Much was made of the Nintendo Switch’s detachable Joy-Con controllers at the super-popular console’s launch, but, as any owner of the console can attest to, those tiny controllers could get a little uncomfortable over extended play sessions. Sure, they’re an ingenious design for on-the-go, transformable play, but they’re not best suited to bigger hands or extended play sessions. Even sliding them into one of the optional Grip accessories, turning the Joy-Con halves into a more traditional single unit, left many wanting.
Enter then the Nintendo Switch Pro Controller, a perfect match for the PS4’s DualShock 4 and the Xbox One’s pad, too. In fact, in many respects, it may even best those pads, even if it is one of the pricier offerings.
The Nintendo Switch Pro Controller doesn’t break the mould when it comes to design. Where the split nun-chuck look of the Joy-Cons takes some getting used to, the Nintendo Switch Pro Controller is instead your standard two-analogue stick, handle-gripped pad.
It feels very much like an Xbox 360 controller, if a little curvier in the hand. Nicely weighted for balanced play, it has a slightly translucent finish to its plastic casing, with a circuit board-style pattern delicately etched into its surface.
If you found the Joy-Con buttons a little fiddly, the Pro Controller is far beefier, with larger A, B, X and Y buttons sat in the traditional diamond formation on the right hand side, backed by two triggers and offset analogue sticks.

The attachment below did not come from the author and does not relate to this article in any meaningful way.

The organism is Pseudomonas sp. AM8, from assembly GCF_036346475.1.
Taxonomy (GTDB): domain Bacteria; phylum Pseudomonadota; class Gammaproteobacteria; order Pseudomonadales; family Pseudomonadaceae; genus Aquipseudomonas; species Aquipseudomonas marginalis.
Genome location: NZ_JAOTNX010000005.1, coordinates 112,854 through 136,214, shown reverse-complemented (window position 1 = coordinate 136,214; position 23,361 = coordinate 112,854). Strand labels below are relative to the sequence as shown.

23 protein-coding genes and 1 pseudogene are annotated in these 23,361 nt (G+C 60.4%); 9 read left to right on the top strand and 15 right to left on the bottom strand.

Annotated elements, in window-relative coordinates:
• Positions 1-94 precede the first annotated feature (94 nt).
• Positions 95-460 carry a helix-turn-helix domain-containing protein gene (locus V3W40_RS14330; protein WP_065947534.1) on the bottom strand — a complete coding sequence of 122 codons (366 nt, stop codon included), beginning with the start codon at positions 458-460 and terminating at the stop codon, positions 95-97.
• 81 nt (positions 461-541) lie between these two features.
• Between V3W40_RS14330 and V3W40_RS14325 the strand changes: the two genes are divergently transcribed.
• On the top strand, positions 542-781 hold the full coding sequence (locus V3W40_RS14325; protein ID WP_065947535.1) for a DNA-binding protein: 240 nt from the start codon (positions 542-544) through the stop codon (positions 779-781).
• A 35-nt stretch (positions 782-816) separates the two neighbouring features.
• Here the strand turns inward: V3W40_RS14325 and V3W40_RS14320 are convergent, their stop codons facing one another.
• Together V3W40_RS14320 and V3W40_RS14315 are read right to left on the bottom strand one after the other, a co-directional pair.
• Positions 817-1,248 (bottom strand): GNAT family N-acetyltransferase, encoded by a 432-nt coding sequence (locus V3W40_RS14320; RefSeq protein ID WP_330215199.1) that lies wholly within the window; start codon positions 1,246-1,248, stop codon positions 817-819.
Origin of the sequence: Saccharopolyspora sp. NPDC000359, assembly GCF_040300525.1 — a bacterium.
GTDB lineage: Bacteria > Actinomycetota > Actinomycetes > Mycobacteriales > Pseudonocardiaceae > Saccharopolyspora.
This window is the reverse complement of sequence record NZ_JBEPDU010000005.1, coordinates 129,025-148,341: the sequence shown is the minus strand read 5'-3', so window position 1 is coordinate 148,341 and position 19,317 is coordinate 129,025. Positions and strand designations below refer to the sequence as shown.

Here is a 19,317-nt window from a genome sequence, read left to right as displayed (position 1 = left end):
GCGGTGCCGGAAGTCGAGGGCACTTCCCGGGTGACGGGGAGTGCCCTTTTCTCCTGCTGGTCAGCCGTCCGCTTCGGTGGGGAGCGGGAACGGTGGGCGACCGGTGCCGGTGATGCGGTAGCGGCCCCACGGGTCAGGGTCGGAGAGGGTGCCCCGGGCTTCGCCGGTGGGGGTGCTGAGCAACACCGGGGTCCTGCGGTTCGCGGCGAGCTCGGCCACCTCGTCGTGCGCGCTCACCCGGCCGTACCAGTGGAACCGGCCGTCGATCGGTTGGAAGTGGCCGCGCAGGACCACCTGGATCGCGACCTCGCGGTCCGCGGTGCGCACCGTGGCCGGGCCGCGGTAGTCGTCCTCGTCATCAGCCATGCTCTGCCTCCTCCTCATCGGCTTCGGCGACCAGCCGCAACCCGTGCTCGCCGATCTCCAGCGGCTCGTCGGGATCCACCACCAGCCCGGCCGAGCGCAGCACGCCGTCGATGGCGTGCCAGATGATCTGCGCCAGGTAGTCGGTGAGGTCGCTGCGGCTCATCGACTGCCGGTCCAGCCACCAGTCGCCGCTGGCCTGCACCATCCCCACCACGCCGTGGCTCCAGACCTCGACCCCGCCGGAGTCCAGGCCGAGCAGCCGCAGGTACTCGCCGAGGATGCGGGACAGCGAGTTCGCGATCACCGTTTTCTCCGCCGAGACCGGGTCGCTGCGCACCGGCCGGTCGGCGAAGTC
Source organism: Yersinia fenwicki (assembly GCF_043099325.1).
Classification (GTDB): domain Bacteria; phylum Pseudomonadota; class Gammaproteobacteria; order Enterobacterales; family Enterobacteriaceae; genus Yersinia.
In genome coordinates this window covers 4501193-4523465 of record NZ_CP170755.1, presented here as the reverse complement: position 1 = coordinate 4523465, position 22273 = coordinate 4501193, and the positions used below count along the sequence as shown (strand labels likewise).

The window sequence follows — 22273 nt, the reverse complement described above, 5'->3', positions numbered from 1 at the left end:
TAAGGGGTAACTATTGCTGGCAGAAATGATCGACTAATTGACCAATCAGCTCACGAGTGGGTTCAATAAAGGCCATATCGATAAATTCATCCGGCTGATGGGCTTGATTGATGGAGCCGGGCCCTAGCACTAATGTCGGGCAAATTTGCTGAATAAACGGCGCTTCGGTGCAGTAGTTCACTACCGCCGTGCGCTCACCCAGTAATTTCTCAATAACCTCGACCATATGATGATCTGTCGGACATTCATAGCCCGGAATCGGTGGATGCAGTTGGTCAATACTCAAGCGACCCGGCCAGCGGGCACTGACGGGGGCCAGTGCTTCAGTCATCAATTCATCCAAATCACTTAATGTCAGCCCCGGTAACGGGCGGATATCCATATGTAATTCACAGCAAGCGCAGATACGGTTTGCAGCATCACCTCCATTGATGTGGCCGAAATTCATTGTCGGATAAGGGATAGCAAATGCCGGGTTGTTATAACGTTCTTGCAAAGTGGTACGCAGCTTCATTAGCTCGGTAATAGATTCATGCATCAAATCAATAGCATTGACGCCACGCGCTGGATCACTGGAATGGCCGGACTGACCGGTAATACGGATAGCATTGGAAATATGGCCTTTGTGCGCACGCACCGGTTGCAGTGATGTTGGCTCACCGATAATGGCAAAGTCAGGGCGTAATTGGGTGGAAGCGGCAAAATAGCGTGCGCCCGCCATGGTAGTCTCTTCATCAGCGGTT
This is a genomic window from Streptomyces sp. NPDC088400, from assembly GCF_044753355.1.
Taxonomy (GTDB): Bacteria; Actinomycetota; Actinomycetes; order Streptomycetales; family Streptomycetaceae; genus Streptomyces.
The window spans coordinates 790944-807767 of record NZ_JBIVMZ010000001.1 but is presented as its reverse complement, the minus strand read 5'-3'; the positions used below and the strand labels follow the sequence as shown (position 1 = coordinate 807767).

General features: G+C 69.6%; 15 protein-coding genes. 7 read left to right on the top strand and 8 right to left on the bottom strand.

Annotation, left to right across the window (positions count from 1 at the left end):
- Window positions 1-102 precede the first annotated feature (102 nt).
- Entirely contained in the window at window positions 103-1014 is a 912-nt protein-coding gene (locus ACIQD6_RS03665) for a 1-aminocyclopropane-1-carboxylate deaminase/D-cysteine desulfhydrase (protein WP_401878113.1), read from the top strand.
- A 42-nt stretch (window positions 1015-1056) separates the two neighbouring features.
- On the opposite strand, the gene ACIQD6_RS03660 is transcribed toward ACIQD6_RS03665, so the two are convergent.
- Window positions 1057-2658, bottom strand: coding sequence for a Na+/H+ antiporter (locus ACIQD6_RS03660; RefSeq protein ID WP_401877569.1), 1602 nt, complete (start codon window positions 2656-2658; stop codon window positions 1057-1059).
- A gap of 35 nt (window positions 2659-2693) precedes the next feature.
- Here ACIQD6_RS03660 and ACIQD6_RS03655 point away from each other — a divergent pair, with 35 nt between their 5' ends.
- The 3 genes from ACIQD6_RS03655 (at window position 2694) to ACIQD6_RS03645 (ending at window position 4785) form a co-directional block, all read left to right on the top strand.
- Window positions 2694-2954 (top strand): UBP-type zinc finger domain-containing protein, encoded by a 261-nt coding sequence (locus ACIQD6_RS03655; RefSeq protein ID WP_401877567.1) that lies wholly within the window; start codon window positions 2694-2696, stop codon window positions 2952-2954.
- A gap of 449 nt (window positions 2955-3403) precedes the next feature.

The Nintendo Switch Pro Controller feels a little chunkier than its PS4 and Xbox One counterparts, but that could be down to its class-leading battery life. Where you’ll get around six or seven hours from a DualShock 4, for instance, you’ll get a whopping average of 40 from the Nintendo Switch Pro Controller. That’s a hell of a lot of play time, so a little top up now and then means you’ll probably never see it totally wiped out.
It’s a forward thinking pad too. It features a USB-C reversible charging port, meaning you won’t have to fiddle around to get it to plug in, while there’s also NFC built in for connecting up your Amiibo collectible figurines.
As innovative as they are, the Joy-Con pads can be an act in perfecting hand contortion when used singularly, and the optional Grip pads still don’t quite make up the difference with the competition.
The Switch Pro Controller is much better however. Its sticks have a great level of resistance and are comfortably offset, and the face buttons have a perfect amount of depth too. When it comes to the D-Pad, Nintendo’s has unarguably had the best one since the days of the NES, allowing for pinpoint accuracy in 2D sidescrollers.
It’s still present and correct with the Pro Controller here, and really shows up just how lacking the split-button D-Pad attempt on the right-hand side of the Joy-Con (when used in a singular set up) is.
If there’s one point of contention, it’d be with the rear triggers, which don’t have quite the depth we’ve come to expect from triggers on other pads. They’re far closer to additional shoulder buttons than deep triggers. That’s not an issue with many games, but can be a bit jarring with shooters or racing titles.
The Nintendo Switch Pro Controller is an excellent pad. It’s a must-have if you primarily use your Nintendo Switch at home, but is great for tabletop mode too. However, it is also one of the more expensive pads on the market compared to those paired with rival consoles at £59.99 / $69.99 – but none offers its NFC capabilities, or capacious built in battery capabilities. It’s a premium addition to your Switch set up, but we’d say it’s an essential one, too.